Photo: Warner Music Korea


South Korean singer-songwriter JAMIE has been collaborating on hit after hit, with tracks like “Numbers,” “Waves,” and “Apollo 11,” but more recently, the powerhouse vocalist has opted to stand solo for her first-ever English release, “Pity Party.”

After winning the first season of K-pop Star nearly 10 years ago, JAMIE went on to sign with JYP Entertainment for a period of time before seeking growth outside of her established roots and eventually to the elaborate roster of Warner Music Korea. In the midst of the desirable transition, the 24-year-old artist collaborated on some of the aforementioned hits with everyone from Kang Daniel to Jay Park and held her own as well as elevating the production of everything adds her unstoppable vocal range too.

On this new sultry new single “Pity Party,” JAMIE flows through the acceptance of heartbreak and candid emotions that from the first few seconds categorize the song as one of her most triumphant moments in music. She boldly proclaims, “All my exes say I’m really toxic / Kinda true though, I’m a bit chaotic,” before eventually diving into a blissful self-assurance that turns pain into power. As it starts she feeds into her lower range on the chorus by singing, “I’ll throw myself a pity party / double shots lemon Bacardi / I’m feeling sad, I’m spiral falling.” By the time she concludes the chorus, her tone (both vocally and lyrically) completely shifts and offers optimism in the form of this groovy, dance-perfection with, “I’m falling / All the way down / Now the only way is up-up.”

With a commanding vocal power, self-realized creativity, and unshakable confidence, JAMIE chats about her “Pity Party” experiences and her journey of artistic self-expression.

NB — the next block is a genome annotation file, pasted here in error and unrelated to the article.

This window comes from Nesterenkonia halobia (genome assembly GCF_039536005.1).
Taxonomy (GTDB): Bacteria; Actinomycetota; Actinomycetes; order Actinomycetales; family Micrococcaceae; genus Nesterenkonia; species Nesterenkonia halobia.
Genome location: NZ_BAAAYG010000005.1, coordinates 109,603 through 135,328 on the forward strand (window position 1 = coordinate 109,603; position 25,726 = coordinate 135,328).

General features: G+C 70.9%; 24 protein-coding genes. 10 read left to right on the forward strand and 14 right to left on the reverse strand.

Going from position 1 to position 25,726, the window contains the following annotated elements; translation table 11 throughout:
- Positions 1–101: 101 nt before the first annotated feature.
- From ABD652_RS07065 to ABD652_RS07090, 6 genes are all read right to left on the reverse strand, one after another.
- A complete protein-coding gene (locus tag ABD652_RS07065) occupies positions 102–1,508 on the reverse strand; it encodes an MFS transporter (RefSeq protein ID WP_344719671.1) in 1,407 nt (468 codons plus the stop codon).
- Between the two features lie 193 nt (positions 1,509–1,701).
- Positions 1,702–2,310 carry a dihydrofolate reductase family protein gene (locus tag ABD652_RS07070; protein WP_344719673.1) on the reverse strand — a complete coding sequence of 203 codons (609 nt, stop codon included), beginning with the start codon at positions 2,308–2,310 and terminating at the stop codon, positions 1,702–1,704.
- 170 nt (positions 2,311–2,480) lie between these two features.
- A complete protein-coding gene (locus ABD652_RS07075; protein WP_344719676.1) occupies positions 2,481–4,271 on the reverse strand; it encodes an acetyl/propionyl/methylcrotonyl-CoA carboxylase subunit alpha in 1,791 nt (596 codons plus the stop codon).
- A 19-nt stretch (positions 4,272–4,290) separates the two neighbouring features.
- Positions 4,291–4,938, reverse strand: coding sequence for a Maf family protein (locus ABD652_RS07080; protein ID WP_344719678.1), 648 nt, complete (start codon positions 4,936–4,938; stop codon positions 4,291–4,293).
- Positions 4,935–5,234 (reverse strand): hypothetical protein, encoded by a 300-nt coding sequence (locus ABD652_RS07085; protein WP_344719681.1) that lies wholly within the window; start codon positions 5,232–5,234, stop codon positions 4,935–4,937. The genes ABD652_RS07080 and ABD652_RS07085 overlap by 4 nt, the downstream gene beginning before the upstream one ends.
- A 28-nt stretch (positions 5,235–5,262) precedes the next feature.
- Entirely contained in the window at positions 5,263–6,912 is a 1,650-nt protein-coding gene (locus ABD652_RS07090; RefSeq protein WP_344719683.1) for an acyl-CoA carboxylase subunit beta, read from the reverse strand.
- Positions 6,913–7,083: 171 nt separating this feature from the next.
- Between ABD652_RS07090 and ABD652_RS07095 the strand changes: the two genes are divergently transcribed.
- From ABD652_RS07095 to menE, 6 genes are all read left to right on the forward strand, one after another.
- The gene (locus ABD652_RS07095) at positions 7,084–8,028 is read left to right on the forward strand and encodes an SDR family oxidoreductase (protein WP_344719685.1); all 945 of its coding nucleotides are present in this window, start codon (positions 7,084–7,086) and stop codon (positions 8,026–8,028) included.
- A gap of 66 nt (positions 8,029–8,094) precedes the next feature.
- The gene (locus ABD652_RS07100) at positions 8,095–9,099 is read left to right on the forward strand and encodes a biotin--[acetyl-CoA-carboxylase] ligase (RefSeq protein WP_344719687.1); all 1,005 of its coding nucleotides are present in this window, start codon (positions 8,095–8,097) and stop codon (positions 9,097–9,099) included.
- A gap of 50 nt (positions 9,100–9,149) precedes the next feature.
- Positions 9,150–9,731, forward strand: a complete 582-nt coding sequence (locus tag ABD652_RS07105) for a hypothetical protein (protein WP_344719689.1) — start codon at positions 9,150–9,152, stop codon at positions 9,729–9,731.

With this being your first full English track, did you have any stylistic preferences or ideas you specifically wanted to bring into this production?

Energy, I wanted to bring what was a fierce and bossy strong lady vibe even though the song is called “Pity Party.” You can see some of it in the lyrics, “All the way down, now the only way is up up,” so I wanted to bring the courageous superwoman vibe to this song too.

“Pity Party” is one of those tracks that’s easy to get addicted to (especially the chorus), so when you think about songs that have that same effect on you, is there any specific structural piece of a song that you gravitate to?

One of the songs that I still enjoy listening to is Rihanna’s “Umbrella,” it goes “Umbrella, ella, ella, eh, eh, eh, eh / Under my umbrella.” This part of the song stays with you even after many years. I wanted to bring similar energy to the chorus of this song where my fans can still sing along to it for a long time.

I really loved the aesthetic of the music video for “Pity Party” from the sets to the choreography — all of it seemed to come together really well. Now that you’ve been able to repeatedly take the video in and appreciate all of its elements, is there one thing that you feel especially satisfied with?